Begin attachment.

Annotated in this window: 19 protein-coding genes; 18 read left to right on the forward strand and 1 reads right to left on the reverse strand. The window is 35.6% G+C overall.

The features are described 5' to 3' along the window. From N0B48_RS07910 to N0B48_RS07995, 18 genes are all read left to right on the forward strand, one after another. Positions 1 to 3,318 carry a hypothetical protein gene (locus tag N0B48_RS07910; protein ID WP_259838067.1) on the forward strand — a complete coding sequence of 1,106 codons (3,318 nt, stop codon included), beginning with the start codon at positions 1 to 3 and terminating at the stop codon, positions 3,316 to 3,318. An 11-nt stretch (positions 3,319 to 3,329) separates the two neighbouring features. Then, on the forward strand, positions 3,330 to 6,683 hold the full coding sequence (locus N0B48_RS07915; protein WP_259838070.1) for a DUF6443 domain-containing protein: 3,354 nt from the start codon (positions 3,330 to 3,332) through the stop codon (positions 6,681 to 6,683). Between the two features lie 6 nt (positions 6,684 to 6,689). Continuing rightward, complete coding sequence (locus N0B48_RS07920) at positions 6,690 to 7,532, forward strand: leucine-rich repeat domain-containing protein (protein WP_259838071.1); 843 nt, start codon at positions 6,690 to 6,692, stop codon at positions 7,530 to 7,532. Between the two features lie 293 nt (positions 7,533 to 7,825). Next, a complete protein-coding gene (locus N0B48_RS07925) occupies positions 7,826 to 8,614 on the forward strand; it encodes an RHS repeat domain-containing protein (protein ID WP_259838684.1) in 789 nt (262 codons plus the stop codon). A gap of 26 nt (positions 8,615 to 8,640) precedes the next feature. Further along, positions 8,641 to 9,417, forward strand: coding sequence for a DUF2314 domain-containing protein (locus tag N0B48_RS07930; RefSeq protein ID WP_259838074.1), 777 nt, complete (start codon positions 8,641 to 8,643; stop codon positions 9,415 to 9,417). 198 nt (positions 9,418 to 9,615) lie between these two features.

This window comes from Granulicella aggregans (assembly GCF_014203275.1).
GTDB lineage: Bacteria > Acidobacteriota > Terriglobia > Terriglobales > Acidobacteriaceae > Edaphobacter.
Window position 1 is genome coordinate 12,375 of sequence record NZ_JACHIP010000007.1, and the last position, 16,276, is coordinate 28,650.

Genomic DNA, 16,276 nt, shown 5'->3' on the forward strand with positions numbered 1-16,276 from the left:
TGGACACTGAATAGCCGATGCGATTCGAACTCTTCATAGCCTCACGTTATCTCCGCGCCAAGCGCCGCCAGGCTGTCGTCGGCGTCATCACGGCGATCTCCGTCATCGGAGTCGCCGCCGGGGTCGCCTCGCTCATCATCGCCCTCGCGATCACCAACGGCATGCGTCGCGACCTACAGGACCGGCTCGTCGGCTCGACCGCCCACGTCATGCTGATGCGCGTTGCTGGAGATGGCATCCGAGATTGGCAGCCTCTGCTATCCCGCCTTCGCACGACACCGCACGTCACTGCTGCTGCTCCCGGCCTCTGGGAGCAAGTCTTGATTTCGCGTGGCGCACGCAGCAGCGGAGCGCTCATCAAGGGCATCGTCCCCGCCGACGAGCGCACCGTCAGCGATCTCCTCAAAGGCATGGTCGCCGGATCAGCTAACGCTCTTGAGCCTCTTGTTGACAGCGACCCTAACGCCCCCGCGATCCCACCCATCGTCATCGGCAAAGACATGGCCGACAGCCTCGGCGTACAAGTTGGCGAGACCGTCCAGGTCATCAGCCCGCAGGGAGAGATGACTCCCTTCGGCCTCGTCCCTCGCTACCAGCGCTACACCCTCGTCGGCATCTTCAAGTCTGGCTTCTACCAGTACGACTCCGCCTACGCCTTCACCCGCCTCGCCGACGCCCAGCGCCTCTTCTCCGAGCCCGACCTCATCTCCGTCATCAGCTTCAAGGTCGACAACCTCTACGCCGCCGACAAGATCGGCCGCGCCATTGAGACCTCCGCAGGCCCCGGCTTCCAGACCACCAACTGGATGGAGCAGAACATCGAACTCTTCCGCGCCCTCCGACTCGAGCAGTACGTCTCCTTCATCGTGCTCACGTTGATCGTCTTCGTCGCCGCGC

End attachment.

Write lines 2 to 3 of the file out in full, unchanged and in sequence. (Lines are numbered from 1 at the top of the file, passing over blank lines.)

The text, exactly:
The features are described 5' to 3' along the window. From N0B48_RS07910 to N0B48_RS07995, 18 genes are all read left to right on the forward strand, one after another. Positions 1 to 3,318 carry a hypothetical protein gene (locus tag N0B48_RS07910; protein ID WP_259838067.1) on the forward strand — a complete coding sequence of 1,106 codons (3,318 nt, stop codon included), beginning with the start codon at positions 1 to 3 and terminating at the stop codon, positions 3,316 to 3,318. An 11-nt stretch (positions 3,319 to 3,329) separates the two neighbouring features. Then, on the forward strand, positions 3,330 to 6,683 hold the full coding sequence (locus N0B48_RS07915; protein WP_259838070.1) for a DUF6443 domain-containing protein: 3,354 nt from the start codon (positions 3,330 to 3,332) through the stop codon (positions 6,681 to 6,683). Between the two features lie 6 nt (positions 6,684 to 6,689). Continuing rightward, complete coding sequence (locus N0B48_RS07920) at positions 6,690 to 7,532, forward strand: leucine-rich repeat domain-containing protein (protein WP_259838071.1); 843 nt, start codon at positions 6,690 to 6,692, stop codon at positions 7,530 to 7,532. Between the two features lie 293 nt (positions 7,533 to 7,825). Next, a complete protein-coding gene (locus N0B48_RS07925) occupies positions 7,826 to 8,614 on the forward strand; it encodes an RHS repeat domain-containing protein (protein ID WP_259838684.1) in 789 nt (262 codons plus the stop codon). A gap of 26 nt (positions 8,615 to 8,640) precedes the next feature. Further along, positions 8,641 to 9,417, forward strand: coding sequence for a DUF2314 domain-containing protein (locus tag N0B48_RS07930; RefSeq protein ID WP_259838074.1), 777 nt, complete (start codon positions 8,641 to 8,643; stop codon positions 9,415 to 9,417). 198 nt (positions 9,418 to 9,615) lie between these two features.

This window comes from Granulicella aggregans (assembly GCF_014203275.1).